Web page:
Birmingham is a young city — many people from outside are astonished to learn that it did not come into existence until after the Civil War — but one with an extremely rich and compelling history. From its very inception to the present day, it has been home to a fascinating assortment of people whose words and deeds made it what it is.
The story of Birmingham is a story of natives and immigrants, entrepreneurs and captains of industry, demagogues and scoundrels and something very close to saints. So many people, working in so many ways to mold and direct Birmingham, to exploit its resources and extol its virtues, to propel it in the direction of greatness or stand as obstacles to its progress.
In this issue and over the next three, Weld is pleased to present its ranking of the people who have been most responsible for shaping the city in which we live today. In identifying those whom we might term the most influential people in the history of Birmingham and winnowing the list down to a “Top 50,” we sought input from various historians, writers and other informed and interested parties. But the ranking is all our own.
And that’s the way we want it. The purpose of this list is to stir discussion, debate and maybe even a bit of controversy. And, without making it sound like a civics lesson, we hope to spark the interest of our readers in just who these people are — and to encourage readers to take the time to agree or disagree with our choices, and perhaps to submit their own.
A few words about the ground rules we followed in compiling the list: First, note that we’re not ranking the “greatest” people in Birmingham’s history, but rather those who have had the most impact, for good or ill — or, as with a good many of our choices, both. Second, while the list is mostly made up of individuals, we elected to include a few small groups of people for their collective impact. In the same vein, we opted not to include large groups such as the “foot soldiers” of the Civil Rights Movement, or institutions such as the University of Alabama at Birmingham or U.S. Steel.
Our ranking will be presented in “countdown” fashion, with this week’s installment presenting Numbers 50 through 31. The Jan. 30 issue will feature Numbers 30 through 16, the Feb. 6 issue Numbers 15 through six, and the Feb. 13 issue the five most influential people in the history of Birmingham. Through their individual lives is told the story of our city.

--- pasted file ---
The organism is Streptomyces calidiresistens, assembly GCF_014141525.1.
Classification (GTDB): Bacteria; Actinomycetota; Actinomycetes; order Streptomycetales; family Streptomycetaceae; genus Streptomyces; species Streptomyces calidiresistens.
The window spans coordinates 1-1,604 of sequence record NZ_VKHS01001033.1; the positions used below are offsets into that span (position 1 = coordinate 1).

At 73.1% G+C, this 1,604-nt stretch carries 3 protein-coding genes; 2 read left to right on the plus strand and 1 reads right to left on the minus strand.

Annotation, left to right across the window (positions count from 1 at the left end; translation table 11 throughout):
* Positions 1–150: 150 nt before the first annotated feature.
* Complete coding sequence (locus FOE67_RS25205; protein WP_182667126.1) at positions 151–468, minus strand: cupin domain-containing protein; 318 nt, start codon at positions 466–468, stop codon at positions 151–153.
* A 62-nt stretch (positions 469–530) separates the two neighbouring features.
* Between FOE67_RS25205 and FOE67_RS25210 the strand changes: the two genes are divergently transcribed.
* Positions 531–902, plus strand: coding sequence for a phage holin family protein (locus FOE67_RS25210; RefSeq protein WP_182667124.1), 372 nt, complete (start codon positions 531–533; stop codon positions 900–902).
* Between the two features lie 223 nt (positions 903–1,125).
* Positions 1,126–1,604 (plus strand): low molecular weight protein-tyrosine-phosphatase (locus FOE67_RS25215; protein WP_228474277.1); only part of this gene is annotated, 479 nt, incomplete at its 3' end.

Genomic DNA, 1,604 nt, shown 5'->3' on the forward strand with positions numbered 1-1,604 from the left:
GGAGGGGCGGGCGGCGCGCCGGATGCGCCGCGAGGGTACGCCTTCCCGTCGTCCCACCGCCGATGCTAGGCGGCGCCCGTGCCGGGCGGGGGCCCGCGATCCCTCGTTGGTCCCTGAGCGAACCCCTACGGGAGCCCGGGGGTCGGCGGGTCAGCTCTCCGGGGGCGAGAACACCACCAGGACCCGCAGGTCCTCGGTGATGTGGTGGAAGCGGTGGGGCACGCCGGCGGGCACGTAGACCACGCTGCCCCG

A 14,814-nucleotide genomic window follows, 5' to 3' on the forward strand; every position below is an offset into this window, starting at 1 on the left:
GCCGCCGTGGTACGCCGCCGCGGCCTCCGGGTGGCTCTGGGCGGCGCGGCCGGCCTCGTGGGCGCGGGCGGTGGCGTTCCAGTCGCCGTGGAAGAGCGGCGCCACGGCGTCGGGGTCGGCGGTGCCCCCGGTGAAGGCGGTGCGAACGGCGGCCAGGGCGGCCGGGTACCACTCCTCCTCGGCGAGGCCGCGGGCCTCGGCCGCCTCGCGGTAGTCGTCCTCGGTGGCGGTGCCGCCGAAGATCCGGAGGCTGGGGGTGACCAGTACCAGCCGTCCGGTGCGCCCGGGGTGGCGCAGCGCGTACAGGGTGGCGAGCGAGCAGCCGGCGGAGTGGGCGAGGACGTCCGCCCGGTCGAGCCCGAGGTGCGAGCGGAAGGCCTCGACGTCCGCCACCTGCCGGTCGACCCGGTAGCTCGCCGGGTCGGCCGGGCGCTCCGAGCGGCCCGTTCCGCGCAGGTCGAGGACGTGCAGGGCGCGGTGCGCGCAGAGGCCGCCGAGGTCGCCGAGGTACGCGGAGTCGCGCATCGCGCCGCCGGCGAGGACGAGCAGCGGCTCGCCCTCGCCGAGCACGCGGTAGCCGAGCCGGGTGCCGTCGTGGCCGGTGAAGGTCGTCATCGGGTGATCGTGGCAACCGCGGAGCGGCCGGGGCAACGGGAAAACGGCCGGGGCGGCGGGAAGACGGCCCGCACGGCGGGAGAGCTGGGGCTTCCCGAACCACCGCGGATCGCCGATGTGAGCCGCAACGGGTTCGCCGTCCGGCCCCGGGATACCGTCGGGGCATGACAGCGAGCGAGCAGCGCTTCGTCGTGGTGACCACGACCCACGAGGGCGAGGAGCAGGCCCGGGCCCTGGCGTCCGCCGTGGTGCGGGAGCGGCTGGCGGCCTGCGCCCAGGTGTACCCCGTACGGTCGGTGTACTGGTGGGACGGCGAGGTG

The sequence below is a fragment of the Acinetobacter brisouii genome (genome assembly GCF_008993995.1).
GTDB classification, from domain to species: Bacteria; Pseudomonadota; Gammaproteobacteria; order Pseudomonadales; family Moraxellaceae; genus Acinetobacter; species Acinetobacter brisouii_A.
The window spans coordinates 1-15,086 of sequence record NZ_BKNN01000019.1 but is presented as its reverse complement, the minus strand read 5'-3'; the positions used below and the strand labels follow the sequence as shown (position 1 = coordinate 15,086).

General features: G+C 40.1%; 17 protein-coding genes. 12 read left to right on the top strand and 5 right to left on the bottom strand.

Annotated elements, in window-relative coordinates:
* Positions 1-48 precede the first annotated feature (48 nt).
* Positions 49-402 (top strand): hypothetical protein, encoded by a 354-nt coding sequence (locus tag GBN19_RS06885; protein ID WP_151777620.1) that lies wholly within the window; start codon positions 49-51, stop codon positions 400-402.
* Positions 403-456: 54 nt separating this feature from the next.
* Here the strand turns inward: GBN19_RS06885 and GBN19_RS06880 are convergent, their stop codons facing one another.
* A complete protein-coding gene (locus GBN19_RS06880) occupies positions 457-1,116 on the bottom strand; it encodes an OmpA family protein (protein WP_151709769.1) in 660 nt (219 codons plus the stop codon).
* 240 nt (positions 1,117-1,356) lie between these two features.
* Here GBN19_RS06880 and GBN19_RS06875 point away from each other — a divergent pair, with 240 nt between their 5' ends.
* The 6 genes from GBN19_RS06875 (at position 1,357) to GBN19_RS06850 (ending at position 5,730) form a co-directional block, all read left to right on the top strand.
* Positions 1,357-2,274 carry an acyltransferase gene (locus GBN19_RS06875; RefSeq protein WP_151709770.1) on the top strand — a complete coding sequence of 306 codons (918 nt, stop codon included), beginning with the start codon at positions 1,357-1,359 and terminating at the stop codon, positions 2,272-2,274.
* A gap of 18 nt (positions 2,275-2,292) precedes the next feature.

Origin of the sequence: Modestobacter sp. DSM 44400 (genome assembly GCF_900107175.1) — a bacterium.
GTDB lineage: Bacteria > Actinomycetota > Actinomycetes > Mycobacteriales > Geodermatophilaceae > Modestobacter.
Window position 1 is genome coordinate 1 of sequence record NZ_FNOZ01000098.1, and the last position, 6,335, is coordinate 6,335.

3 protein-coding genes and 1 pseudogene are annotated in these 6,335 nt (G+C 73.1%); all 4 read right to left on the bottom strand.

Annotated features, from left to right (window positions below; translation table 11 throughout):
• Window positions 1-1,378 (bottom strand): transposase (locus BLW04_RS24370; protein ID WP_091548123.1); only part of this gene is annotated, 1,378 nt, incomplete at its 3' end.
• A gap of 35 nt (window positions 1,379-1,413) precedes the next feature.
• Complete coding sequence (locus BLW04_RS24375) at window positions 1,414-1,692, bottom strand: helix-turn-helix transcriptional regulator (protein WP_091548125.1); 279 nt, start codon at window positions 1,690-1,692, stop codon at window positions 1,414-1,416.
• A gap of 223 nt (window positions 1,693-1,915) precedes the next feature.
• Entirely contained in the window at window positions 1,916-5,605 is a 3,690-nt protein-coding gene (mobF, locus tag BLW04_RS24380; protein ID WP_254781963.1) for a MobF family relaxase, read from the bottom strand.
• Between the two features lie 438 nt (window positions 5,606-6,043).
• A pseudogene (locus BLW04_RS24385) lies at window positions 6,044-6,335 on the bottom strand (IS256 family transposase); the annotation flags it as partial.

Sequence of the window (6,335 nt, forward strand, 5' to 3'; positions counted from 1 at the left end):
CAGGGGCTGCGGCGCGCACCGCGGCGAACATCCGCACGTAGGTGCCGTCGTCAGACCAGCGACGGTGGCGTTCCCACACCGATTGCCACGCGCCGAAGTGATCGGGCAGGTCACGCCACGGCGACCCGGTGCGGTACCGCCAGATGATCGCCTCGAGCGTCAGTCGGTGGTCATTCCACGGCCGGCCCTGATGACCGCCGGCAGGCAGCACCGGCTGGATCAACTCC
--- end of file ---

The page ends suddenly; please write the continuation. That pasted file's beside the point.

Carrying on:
50. James Hatcher
In the world of Birmingham theater, no figure looms larger than James Hatcher. Nicknamed “Mr. Theatre,” Hatcher founded Town & Gown in 1950, was a founder of the Alabama Council on the Arts and Humanities and directed the Miss Alabama Pageant for nearly 36 years. In 1979, he founded Summer Fest, now Red Mountain Theatre Company.
Known for being both controlling and exclusive, Hatcher also produced highly respected work, collaborating with show business big hitters, like composer Hugh Martin, in his lifetime.
“Anybody who’s not moved from some other place who did theater before 1990 has a connection to him,” says Virginia Samford Theatre Artistic Director Roy Hudson.
Hudson says that Hatcher was “very exacting.” He remembers Hatcher as a man who was difficult to work with, eccentric — “He came back from Italy one time and wore a gondola hat to rehearsal for weeks with a long ribbon in it” — and a visionary.
49. H.H. Grooms
Appointed to the federal bench for the Northern District of Alabama in 1953 — he would serve until his death in 1991 — Judge H.H. Grooms issued three rulings over the following decade that hastened the end of segregation in Birmingham and Alabama. In July 1955, he ruled that the University of Alabama could not deny admission to Autherine Lucy, the first black student to enroll in the school, or to any person based on their race. The Alabama board of trustees subsequently suspended Lucy for the dubious reason of concern for her safety, but Grooms’ ruling stood as law, and he invoked it in 1963 to compel the university to admit Vivian Malone and James Hood, over the “protest” of Gov. George Wallace and his infamous “stand in the schoolhouse door.”
In 1958, Grooms ruled the segregation of white and black passengers on Birmingham city buses to be unconstitutional. In 1961, after the Birmingham City Commission voted to close all public facilities in the city rather than desegregate them, Grooms ordered the commission to reopen them and gave them 60 days to desegregate.
48. John T. “Fess” Whatley
Fess Whatley – the nickname was short for “professor” – taught music for 45 years at Industrial High School (now Parker High). Before his death in 1972, the Dean of Birmingham Jazz’s disciples included “Tuxedo Junction” songwriter Erskine Hawkins, cosmic jazz composer Sun Ra and legendary bassist Cleve Eaton, the greatest living lifeline to that era of Birmingham music.
Some heroes die for their causes, while others live for them, working diligently all the while. An outspoken opponent of Jim Crow, Whatley viewed jazz as a source of pride, hope and career opportunities within Birmingham’s oppressed black community. Between founding Birmingham’s first jazz band, the Jazz Demons, in 1922 and his long career inspiring multiple generations of young musicians, Whatley forever enriched the life of a city still defined foremost by its culture.
47. Emory O. Cunningham and Don Logan
When Progressive Farmer magazine left North Carolina for Birmingham, it sired a legend, the brainchild of publisher Emory Cunningham: Southern Living. From that iconic beginning, Southern Progress became a publishing powerhouse, eventually becoming part of Time Inc.